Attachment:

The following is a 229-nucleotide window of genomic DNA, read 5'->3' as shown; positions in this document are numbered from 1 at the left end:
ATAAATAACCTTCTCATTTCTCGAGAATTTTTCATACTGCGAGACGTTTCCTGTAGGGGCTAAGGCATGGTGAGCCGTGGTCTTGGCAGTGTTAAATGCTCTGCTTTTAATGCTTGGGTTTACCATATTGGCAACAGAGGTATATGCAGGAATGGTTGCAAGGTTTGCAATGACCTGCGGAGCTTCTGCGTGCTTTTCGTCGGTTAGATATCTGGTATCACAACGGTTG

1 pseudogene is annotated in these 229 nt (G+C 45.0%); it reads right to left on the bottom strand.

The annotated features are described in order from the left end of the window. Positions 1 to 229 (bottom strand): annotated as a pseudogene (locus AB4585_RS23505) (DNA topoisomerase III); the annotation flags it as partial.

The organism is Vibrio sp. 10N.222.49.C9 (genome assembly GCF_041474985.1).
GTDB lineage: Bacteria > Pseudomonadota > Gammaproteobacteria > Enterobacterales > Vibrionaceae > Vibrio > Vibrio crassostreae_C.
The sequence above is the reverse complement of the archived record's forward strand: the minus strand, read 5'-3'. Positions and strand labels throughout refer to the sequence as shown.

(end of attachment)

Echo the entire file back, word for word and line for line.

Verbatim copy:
The following is a 229-nucleotide window of genomic DNA, read 5'->3' as shown; positions in this document are numbered from 1 at the left end:
ATAAATAACCTTCTCATTTCTCGAGAATTTTTCATACTGCGAGACGTTTCCTGTAGGGGCTAAGGCATGGTGAGCCGTGGTCTTGGCAGTGTTAAATGCTCTGCTTTTAATGCTTGGGTTTACCATATTGGCAACAGAGGTATATGCAGGAATGGTTGCAAGGTTTGCAATGACCTGCGGAGCTTCTGCGTGCTTTTCGTCGGTTAGATATCTGGTATCACAACGGTTG

1 pseudogene is annotated in these 229 nt (G+C 45.0%); it reads right to left on the bottom strand.

The annotated features are described in order from the left end of the window. Positions 1 to 229 (bottom strand): annotated as a pseudogene (locus AB4585_RS23505) (DNA topoisomerase III); the annotation flags it as partial.

The organism is Vibrio sp. 10N.222.49.C9 (genome assembly GCF_041474985.1).
GTDB lineage: Bacteria > Pseudomonadota > Gammaproteobacteria > Enterobacterales > Vibrionaceae > Vibrio > Vibrio crassostreae_C.
The sequence above is the reverse complement of the archived record's forward strand: the minus strand, read 5'-3'. Positions and strand labels throughout refer to the sequence as shown.